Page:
That's a much better way of saying what I meant.

You sit and look at a card - having tried to get it through DuQuette and you have a vague memory that there was something about that sigil in the corner but what the...

And you turn to the right page in Banzhaf and you get the info to go deeper. Trying to look that sigil up in other books is tougher and leads to giving up (I am STILL wondering WHERE in DuQuette I read something I did read in there, which I later found - in info here ! - was a mistake and now I can't find it... and don't ask me what as I can't even remember THAT just now !)
Top   #37
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Quote:
Originally Posted by Michael Sternbach View Post
I also think that keywords are necessary in the beginning. It's like learning mathematics, you start with examples so you get the idea. Once you got the idea, you can apply it to any case at hand. Same with Tarot, once you have digested a number of keywords regarding a card, you see what is connecting them and start understanding the underlying idea. You then learn to adapt this idea to the particular situation. Of course, it's also important to see how the energies associated with the cards act themselves out in real life. Eventually, your knowledge of the cards transcends what can be expressed in words. It's all about getting a feel for them; an intuitive understanding.

I know that Clos suggests constructing the meaning of a card based on Qabbalah. I would add Astrology to that. But that requires an understanding of those sciences. And even then, knowing the components of a Martini doesn't substitute for tasting it. That's why AC suggested practical experience with divination as the primary way to understand the cards.

Also, I don't think that Tarot is completely reducible to anything else. Of course, you can start with any of these arts and then see how they tie in with the others.
I concur that you eventually leave the written word behind, for the most part, once you internalize the symbolism. (Although the BoT - and of course it's conceptual parent, the Book of the Law - continue to reward on every reading.) Once you do that, inspired impressions come more like a "lightning flash" than as painstakingly excavated pearls of wisdom. The keyword books fall into what I call the "deconstructionist" category (my favorite tarot tag lately); they take a forbidding, monolithic body of material and turn it into a kind of "jigsaw puzzle." As closrapexa has said, the Tree of Life approach and it's correspondences are not all that complicated to wrap your head around; that's the 500-piece puzzle. On the other hand, the BoT is the 3,000-piece version, and the apparent distinction between pieces can be very subtle. As to the other techniques - astrological correspondences, number theory, sepherotic "roadmaps," elemental associations, color scales, geomantic figures - they just add richness to what is already a very flavorful stew. (Pardon the convoluted metaphors, I tend to string ideas together in imaginitive leaps.)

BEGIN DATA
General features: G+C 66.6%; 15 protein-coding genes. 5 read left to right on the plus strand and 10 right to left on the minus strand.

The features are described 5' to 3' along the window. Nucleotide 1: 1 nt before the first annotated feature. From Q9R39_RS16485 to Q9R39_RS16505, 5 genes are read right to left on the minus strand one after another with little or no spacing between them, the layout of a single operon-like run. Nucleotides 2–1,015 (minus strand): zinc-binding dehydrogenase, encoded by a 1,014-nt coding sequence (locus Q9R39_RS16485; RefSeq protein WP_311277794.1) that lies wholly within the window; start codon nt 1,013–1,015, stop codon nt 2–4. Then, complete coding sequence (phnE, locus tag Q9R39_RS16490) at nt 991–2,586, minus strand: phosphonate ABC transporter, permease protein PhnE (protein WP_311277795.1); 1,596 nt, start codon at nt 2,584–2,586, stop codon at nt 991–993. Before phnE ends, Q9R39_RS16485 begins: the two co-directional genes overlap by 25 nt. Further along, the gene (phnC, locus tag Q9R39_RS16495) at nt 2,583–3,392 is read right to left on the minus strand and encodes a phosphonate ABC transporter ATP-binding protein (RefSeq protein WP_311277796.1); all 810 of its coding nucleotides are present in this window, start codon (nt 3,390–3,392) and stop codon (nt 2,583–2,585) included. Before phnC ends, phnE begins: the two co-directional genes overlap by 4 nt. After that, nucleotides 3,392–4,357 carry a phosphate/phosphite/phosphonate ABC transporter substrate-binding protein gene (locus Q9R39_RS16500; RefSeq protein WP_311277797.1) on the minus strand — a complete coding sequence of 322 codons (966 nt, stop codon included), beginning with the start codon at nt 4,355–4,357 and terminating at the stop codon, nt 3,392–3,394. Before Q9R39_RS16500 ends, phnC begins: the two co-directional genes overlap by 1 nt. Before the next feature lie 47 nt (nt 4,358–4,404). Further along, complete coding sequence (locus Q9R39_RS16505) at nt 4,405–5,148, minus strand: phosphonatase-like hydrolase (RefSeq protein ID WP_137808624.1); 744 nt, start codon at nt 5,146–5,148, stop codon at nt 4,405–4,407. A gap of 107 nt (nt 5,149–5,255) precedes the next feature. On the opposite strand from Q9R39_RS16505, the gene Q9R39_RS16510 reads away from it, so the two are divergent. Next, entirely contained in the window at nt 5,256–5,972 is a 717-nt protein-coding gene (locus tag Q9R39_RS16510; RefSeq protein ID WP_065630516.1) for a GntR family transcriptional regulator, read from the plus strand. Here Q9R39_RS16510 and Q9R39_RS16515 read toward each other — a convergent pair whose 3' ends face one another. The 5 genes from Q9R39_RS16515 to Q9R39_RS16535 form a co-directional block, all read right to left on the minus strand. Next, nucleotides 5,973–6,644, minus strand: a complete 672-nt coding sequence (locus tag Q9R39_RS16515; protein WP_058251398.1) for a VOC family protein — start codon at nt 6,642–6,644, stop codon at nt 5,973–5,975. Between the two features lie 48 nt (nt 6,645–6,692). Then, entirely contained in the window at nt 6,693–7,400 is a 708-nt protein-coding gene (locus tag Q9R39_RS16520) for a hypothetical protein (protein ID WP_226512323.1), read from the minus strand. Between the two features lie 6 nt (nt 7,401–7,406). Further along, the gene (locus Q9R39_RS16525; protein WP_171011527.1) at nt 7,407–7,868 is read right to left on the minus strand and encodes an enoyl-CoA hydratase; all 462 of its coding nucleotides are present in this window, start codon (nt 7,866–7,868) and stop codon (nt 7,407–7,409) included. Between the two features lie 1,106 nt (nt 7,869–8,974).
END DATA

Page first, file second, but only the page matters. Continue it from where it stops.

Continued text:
OK, despite the above, I confess I'm not too proud to pull out a book if I'm after a particularly trenchant word or phrase - and Crowley is rife with them - that I remember seeing somewhere. I also keep James Sturzaker's Kabbalistic Aphorisms on my desk, along with The Tarot - A Key to the Wisdom of the Ages; they're both gold mines of inspiration.
Top   #38
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Quote:
Originally Posted by Barleywine View Post
Of course you're right - or at least justified - in your observations. But let's step back and look at this pragmatically. The OP has already said she uses the Thoth in a completely intuitive, free-form fashion but knows there is something more to it. I would rather give her the opportunity to take "baby steps" toward the goal instead of throwing her in the deep end (although it's certainly what I did, way back when, and took to it like a duck to water). If it inspires her she will know when the time is right to move up to the "meat" and give up the "milk." Not every Thoth neophyte is completely paralyzed in the face of mysteries, they just need a compass. If it doesn't grab her, no harm has been done and she will go back to her old ways. If the Thoth is only being used as a divination tool (even in a crippled way), who am I to say how someone should approach it. Not everyone can develop a deep, mystical rapport with their tools. As a compass, the symbolism portion of the Banzhaf book is not all that bad (I don't think the card interpretation stuff is all that worthwhile, though). I wouldn't slam the door to the temple just because the seeker falters slightly at the threshold. It's nothing to me, but encouragement is free and I'd rather hold up the Hermit's lamp than hit her over the head with the Hierophant's book. I don't see this as any kind of hermetic "litmus test" to separate the unworthy from the chosen, unless of course she intends to join a "graded" organization. That's a different story.
This made me smile because I can so relate to it. No, I don't want to be hit over the head with The Hierophant's book; I just want an introduction and some direction. And no, I'm not planning on joining the order just yet

Thanks so much for your replies! This is so interesting and helpful!
Top   #39
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Quote:
Originally Posted by gregory View Post
This. Banzhaf is very good indeed, and it can be handy to have a sort of dictionary to hand sometimes. You can work up from that.
Okay, thanks very much!
Top   #40